Sizing up Market Failures in Export Pioneering Activities
We argue that existence of public good does not necessarily imply market failure, and illustrate this point in the context of international trade. An influential hypothesis states that export pioneers are too few relative to social optimum because the first exporter's action creates an informational public good for all subsequent exporters. The hypothesis has been invoked to justify certain types of government interventions. We note, however, that such market failure requires two inequalities to hold simultaneously: the discovery cost is neither too low nor too high. Neither has to hold in the data. We propose a structural estimation framework to evaluate the hypothesis, and estimate the parameters based on the customs data of Chinese electronics exports. Our key finding is that "missing pioneers" are a low-probability event for large countries, but can be a serious problem for small economies.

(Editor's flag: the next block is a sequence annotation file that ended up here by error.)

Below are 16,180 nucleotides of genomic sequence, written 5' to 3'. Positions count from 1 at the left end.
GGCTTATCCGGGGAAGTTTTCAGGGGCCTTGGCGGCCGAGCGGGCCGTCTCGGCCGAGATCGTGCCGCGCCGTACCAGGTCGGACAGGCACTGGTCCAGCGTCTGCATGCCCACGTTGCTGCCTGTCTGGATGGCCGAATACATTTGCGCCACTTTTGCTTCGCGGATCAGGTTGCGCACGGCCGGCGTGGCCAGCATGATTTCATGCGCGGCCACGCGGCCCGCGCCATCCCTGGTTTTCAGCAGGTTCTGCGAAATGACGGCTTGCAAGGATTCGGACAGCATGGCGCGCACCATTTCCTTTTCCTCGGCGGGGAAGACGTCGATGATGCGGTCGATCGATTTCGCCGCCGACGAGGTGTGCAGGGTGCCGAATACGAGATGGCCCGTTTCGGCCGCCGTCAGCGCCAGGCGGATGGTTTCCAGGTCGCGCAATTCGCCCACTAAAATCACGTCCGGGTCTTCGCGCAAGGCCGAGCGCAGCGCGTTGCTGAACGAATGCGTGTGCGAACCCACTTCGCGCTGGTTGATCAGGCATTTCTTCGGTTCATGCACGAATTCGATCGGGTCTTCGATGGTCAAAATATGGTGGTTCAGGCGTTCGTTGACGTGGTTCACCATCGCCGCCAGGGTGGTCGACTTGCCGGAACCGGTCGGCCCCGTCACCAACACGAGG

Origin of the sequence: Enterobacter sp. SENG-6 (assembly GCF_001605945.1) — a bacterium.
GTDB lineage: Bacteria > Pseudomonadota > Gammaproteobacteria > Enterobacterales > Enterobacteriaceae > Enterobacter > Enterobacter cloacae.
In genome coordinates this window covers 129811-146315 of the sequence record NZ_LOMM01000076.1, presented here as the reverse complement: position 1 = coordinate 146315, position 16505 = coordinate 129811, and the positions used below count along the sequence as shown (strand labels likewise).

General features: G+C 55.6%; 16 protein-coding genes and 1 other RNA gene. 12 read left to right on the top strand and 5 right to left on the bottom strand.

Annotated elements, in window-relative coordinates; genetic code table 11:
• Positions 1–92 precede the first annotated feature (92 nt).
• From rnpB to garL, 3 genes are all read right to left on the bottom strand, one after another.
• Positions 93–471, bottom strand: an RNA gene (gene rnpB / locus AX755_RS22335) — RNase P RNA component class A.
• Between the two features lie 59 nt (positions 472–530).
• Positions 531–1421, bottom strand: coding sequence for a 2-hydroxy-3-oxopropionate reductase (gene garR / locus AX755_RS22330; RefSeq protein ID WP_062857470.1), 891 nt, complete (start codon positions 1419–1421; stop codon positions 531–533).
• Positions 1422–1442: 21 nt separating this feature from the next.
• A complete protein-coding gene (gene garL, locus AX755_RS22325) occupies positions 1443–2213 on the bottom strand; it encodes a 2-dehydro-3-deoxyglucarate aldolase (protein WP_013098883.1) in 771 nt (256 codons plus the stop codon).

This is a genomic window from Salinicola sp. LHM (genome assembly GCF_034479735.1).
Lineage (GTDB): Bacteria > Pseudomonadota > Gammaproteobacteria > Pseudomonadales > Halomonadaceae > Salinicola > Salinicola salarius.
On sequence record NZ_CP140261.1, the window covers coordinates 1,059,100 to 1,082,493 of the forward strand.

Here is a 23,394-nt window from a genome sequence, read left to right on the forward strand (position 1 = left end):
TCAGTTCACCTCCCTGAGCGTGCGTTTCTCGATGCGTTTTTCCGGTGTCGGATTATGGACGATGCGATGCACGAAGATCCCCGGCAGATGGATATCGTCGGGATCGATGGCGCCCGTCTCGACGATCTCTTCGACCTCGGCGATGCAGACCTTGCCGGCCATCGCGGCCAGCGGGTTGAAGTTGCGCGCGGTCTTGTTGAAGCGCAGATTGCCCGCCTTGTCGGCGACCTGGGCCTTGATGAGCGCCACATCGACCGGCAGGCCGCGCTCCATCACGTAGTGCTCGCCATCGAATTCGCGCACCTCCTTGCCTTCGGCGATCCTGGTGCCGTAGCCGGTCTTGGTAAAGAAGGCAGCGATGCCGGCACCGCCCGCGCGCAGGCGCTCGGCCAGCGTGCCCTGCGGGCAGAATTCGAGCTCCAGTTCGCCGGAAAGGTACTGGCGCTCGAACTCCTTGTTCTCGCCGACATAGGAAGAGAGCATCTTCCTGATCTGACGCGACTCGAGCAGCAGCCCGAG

We thank Wouter Dessein, Amit Khandelwal, Nikhil Patel, Andrea Prat, Dan Trefler, Daniel Xu, and seminar participants at the National Bureau of Economic Research China workshop, UC Berkeley, Columbia University, Cambridge University, University of Toronto, UC San Diego, University of Southern California, Tsinghua University, Harvard Kennedy School, and Shanghai University of Finance and Economics for helpful discussions, and especially Daniel Xu for generously sharing his codes with us, and Nikhil Patel, Yang Jiao, and Lea Sumulong for editorial comments. All errors are our responsibilities. The views expressed herein are those of the authors and do not necessarily reflect the views of the National Bureau of Economic Research.